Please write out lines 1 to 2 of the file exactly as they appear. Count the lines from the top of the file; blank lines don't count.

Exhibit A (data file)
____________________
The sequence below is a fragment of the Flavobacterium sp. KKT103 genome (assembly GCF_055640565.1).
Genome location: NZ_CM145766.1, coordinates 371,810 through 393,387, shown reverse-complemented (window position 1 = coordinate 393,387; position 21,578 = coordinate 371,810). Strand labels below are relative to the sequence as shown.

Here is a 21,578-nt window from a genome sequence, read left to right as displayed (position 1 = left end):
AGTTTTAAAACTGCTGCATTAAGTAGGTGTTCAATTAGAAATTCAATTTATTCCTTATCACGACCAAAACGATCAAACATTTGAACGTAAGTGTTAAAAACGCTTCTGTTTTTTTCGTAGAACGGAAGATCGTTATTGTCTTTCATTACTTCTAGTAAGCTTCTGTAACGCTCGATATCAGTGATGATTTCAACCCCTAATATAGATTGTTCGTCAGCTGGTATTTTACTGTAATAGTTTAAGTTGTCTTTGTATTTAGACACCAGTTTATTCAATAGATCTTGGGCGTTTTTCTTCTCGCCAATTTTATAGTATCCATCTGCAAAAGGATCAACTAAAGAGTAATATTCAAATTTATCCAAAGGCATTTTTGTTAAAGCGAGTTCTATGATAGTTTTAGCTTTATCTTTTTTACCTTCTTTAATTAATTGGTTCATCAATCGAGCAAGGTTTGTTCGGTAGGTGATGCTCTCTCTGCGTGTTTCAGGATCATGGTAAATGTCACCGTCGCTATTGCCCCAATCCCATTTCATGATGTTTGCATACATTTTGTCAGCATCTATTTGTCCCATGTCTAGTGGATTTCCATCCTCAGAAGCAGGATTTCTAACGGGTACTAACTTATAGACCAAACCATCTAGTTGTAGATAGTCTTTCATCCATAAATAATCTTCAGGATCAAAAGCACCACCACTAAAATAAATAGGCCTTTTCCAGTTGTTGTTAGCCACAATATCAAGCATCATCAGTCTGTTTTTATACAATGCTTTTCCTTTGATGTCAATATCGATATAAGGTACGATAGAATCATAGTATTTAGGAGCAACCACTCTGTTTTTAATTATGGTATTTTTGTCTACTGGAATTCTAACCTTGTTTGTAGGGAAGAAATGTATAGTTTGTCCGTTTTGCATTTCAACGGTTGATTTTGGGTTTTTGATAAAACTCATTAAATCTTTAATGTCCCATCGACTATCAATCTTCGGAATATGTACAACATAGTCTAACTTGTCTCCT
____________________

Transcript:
The sequence below is a fragment of the Flavobacterium sp. KKT103 genome (assembly GCF_055640565.1).
Genome location: NZ_CM145766.1, coordinates 371,810 through 393,387, shown reverse-complemented (window position 1 = coordinate 393,387; position 21,578 = coordinate 371,810). Strand labels below are relative to the sequence as shown.